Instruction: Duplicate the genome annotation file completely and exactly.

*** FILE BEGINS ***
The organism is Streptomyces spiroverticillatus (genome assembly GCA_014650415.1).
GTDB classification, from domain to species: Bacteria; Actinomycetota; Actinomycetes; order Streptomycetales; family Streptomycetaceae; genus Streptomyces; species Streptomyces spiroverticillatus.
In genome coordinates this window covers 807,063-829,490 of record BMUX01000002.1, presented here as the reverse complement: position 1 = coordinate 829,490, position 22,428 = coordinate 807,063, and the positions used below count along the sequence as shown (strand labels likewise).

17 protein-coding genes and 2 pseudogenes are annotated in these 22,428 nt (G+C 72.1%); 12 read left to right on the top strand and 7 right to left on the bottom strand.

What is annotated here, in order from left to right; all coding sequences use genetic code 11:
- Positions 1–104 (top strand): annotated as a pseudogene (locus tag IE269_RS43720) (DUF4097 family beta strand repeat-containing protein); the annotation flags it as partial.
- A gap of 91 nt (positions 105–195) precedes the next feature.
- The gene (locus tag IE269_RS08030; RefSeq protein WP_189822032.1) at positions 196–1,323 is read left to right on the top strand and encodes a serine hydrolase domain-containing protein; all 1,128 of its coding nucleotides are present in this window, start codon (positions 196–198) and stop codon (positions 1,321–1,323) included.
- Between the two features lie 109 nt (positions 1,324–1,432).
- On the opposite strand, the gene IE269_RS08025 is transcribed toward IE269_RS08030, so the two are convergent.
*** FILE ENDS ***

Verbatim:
The organism is Streptomyces spiroverticillatus (genome assembly GCA_014650415.1).
GTDB classification, from domain to species: Bacteria; Actinomycetota; Actinomycetes; order Streptomycetales; family Streptomycetaceae; genus Streptomyces; species Streptomyces spiroverticillatus.
In genome coordinates this window covers 807,063-829,490 of record BMUX01000002.1, presented here as the reverse complement: position 1 = coordinate 829,490, position 22,428 = coordinate 807,063, and the positions used below count along the sequence as shown (strand labels likewise).

17 protein-coding genes and 2 pseudogenes are annotated in these 22,428 nt (G+C 72.1%); 12 read left to right on the top strand and 7 right to left on the bottom strand.

What is annotated here, in order from left to right; all coding sequences use genetic code 11:
- Positions 1–104 (top strand): annotated as a pseudogene (locus tag IE269_RS43720) (DUF4097 family beta strand repeat-containing protein); the annotation flags it as partial.
- A gap of 91 nt (positions 105–195) precedes the next feature.
- The gene (locus tag IE269_RS08030; RefSeq protein WP_189822032.1) at positions 196–1,323 is read left to right on the top strand and encodes a serine hydrolase domain-containing protein; all 1,128 of its coding nucleotides are present in this window, start codon (positions 196–198) and stop codon (positions 1,321–1,323) included.
- Between the two features lie 109 nt (positions 1,324–1,432).
- On the opposite strand, the gene IE269_RS08025 is transcribed toward IE269_RS08030, so the two are convergent.